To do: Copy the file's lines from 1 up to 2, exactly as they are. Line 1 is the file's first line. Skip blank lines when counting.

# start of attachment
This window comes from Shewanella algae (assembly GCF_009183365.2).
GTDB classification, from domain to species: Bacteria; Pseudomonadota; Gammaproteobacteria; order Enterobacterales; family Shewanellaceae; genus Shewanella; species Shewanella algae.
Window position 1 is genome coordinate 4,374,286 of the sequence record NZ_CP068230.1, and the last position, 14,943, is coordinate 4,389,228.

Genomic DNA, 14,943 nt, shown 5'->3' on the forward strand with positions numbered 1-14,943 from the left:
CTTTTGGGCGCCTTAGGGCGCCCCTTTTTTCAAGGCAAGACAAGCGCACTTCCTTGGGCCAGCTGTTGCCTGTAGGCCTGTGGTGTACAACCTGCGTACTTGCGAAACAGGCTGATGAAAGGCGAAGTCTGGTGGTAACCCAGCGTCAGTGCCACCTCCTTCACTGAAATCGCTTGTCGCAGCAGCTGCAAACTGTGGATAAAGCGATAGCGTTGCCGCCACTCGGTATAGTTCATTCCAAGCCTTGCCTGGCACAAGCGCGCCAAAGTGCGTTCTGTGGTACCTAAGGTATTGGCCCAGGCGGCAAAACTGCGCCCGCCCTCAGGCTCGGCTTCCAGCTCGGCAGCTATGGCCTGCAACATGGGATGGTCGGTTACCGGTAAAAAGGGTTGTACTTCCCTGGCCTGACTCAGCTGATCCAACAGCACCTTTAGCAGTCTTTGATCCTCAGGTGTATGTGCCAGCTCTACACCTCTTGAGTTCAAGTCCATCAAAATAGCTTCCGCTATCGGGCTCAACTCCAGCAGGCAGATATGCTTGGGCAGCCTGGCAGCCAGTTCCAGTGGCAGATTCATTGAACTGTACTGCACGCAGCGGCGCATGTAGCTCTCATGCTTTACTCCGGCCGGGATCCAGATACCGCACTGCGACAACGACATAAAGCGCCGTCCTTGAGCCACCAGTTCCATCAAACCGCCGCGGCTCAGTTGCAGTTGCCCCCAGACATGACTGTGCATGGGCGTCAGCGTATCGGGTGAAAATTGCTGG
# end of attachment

This window comes from Shewanella algae (assembly GCF_009183365.2).
GTDB classification, from domain to species: Bacteria; Pseudomonadota; Gammaproteobacteria; order Enterobacterales; family Shewanellaceae; genus Shewanella; species Shewanella algae.